Camping with infants is a blast! Even very young babies love camping. My oldest son started camping at three months of age. This went so well - we started our next boy camping at six weeks. These early camping trips were a joy - after we ironed out a few bugs!
Camping trips rarely go perfectly the first time - but you can avoid a lot of serious complications with a bit of practice and planning.
So how do you practice camping? Just do it close to home!
The first camping trip should be a short two night adventure near your home. This allows your infant the chance to become comfortable with the outdoors without over-doing it. A long trip can become disorienting for a baby or young child. Children have to adapt to long car rides. This takes training and patience. You don't want to start off your first camping trip with a screaming infant - so keep your trip close to home!
Pick a spot without extreme temperatures. Even tiny babies can put up with almost anything you might expose them to - but you will have to work harder to keep them comfortable. I find heat is the extreme to avoid. You can keep a baby warm on snowy nights but it's hard to cool an unhappy baby in 95 degrees fahrenheit
(I got stuck in this situation once - it was no fun!!!)
Infants under six months old should not wear sun screen unless your pediatrician recommends it. Even a baby kept in the shade can be exposed to a great deal of reflected sunlight. A baby with a sunburn is a sad little thing. Avoid it at all costs! Desert camping in spring and fall can be quite nice
(it's my personal favorite as a matter of fact) but save these spots for later camping trips.
Camping near home is also a great way for you to become accustomed to camping with a baby. Infants require a lot of equipment and supplies. If you forget something dire or realize that something you left home would really be handy you can always go home and get it. You don't want to find out about these little surprises 200 miles from home. Camping with a baby is always entertaining, but it may be quite a bit different than the trips you are used to taking. Give yourself a chance to get used to the changes.
Plan to arrive at your campsite long before dark. You will need time in daylight to set up your tent and get situated. Even if you have set up your tent 100 times you may find it more difficult with your new addition. I suggest you have a tent that one person can set up alone if necessary. You will find this a necessity at one time or another if you plan to camp with babies or toddlers.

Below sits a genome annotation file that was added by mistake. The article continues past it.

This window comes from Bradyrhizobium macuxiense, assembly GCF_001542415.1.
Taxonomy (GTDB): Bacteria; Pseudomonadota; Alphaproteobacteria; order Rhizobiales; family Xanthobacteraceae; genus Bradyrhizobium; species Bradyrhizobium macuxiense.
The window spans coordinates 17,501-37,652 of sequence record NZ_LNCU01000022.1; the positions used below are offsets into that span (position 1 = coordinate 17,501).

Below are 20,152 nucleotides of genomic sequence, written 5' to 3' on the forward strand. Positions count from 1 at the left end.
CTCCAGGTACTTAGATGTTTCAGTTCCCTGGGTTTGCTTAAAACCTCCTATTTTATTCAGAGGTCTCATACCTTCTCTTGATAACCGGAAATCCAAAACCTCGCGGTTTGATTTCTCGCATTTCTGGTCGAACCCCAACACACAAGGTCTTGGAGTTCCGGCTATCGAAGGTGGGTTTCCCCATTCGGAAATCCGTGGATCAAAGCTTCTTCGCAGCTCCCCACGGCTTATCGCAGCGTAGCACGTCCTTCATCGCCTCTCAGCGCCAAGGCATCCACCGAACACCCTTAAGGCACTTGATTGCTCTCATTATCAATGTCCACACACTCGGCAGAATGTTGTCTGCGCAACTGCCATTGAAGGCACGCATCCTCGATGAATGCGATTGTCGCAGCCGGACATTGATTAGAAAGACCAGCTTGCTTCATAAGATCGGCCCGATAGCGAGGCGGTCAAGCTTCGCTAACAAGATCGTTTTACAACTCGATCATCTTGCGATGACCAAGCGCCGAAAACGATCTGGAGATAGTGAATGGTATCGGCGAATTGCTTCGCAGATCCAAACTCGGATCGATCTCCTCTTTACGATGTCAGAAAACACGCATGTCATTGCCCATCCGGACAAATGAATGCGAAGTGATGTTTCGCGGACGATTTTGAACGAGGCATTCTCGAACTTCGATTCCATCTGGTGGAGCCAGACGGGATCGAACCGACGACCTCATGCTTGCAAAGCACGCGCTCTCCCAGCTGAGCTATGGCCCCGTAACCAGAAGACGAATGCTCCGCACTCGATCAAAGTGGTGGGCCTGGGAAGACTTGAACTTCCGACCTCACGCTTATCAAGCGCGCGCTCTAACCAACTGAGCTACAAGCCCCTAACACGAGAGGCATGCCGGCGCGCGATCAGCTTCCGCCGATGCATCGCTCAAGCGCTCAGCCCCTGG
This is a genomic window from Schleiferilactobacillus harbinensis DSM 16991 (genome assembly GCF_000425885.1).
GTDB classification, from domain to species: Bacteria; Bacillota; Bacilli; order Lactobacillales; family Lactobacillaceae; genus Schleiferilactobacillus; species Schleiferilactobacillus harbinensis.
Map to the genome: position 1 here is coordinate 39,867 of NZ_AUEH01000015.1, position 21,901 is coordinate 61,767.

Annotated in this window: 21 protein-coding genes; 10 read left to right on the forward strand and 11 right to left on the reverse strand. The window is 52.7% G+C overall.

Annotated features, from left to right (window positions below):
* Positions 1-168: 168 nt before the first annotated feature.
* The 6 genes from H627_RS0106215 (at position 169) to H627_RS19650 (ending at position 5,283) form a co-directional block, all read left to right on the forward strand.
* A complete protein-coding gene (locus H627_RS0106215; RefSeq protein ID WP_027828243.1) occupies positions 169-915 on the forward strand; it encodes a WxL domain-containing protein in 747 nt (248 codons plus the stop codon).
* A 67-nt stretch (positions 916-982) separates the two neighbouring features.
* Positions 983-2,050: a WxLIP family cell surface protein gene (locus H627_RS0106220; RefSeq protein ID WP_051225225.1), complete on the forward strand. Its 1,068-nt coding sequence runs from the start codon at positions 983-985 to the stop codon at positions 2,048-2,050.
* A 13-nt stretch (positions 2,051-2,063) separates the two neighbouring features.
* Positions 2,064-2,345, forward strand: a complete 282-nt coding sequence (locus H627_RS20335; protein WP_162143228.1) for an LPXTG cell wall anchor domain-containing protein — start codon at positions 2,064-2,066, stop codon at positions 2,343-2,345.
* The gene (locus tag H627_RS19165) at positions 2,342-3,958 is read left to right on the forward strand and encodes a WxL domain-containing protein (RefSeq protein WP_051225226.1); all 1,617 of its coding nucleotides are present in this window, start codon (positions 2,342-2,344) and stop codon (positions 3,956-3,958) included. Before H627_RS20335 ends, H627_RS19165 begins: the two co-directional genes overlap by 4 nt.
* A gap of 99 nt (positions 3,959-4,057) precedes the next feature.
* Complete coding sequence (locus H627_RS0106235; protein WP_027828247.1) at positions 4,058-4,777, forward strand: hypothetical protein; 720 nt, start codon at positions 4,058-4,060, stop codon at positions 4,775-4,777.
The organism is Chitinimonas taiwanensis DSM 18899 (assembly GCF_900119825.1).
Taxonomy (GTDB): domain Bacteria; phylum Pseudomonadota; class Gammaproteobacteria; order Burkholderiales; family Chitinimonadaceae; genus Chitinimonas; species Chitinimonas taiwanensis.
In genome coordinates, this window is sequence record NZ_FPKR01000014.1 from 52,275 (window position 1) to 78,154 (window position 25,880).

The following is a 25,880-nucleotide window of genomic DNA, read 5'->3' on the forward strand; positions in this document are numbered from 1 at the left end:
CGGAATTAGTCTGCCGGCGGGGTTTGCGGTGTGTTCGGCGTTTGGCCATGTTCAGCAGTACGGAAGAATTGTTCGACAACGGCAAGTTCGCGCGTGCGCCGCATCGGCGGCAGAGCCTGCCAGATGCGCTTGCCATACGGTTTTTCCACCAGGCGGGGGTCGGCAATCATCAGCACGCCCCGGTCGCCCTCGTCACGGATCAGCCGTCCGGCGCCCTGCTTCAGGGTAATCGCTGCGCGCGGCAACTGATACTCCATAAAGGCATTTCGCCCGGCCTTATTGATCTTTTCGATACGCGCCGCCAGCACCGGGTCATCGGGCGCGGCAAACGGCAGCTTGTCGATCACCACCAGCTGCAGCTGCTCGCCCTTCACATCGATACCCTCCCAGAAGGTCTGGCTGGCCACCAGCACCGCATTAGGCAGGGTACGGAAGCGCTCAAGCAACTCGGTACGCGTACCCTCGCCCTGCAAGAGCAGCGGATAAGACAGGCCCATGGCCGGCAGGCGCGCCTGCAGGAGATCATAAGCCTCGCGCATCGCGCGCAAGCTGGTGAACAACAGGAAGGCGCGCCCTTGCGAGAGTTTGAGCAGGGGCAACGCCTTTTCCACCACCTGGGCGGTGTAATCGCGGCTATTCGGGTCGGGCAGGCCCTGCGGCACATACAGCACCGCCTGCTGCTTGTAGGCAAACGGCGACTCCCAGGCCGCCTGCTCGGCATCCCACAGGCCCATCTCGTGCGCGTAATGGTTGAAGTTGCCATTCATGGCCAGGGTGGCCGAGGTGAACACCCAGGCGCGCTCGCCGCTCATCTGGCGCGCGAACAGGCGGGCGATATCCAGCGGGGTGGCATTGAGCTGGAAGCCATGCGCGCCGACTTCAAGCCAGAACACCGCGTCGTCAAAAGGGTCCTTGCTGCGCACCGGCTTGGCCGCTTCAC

Even tinybabies need time to acclimate to your new surroundings. A leisurely evening in your campsite will allow your baby to feel comfortable and secure.
For your practice trip go overboard. Pack more clothes than you think you'll need, more formula or baby food, diapers, wipes, etc. This is your chance to see what you'll really need. Worry about packing space on your next trip. I recommend packing lots of clothes - but not too many items that are really heavy or bulky. It's better to layer lighter clothing. Temperature will fluctuate throughout each day and it is far more simple to add a layer or remove a layer of clothing when the climate changes rather than to re-dress your child five times a day.
For a complete packing list click here!
For your first real trip away from home I recommend you choose a campground you have camped at before. It is always best to be in familiar surrounds at first. This way you will know what facilities the park offers and where to find a pay phone. It is my experience that if you know where the phone is - you'll never need it!
Plan your trip with plenty of time to spare. Just getting to your camping spot will usually take a lot longer than you anticipate. Diaper changes and an occasional stretch are a requirement. The best thing about camping with a baby is watching your child's reactions to the elements. A tree or clouds can keep a baby happy for hours. Please don't plan a day full of activities and hikes! I guarantee that you will enjoy these first trips without making big plans. -- This will give you something nice to look back on when camping trips become more hectic as your child gets older! --
Take lots of pictures, go to sleep early
(babies wake up at dawn when you camp), and relax!
If you or your partner breast feed - be grateful! I found breast feeding made camping much more simple than bottle feedings ever would have been. We packed the car so an empty seat was left open next to the baby and I was able to breast feed during travel (I did get a bit lopsided :-).
My second child did require some bottle feedings - so I got some experience with the bottle too! Pre made formula is expensive - but sterile. Powders are convenient but can be hard to mix at a campground faucets. Some campgrounds have questionable water sources. For more information on water click here.
The biggest concern is keeping prepared formula cold. If you are in an RV with refrigeration it's no problem - but tent campers, please be careful!
Keeping bottles clean can be a real pain. I suggest Playtex Nursers with the disposable liners. If you use regular bottles - don't forget a bottle brush!
On cold nights thick socks work quite well as mittens - and always bring two hats - one for sun and one for cold. We find the hats with the flaps for the ears work great! You tie 'em down and baby stays quite warm.For more tips and suggestions on camping with babies click here!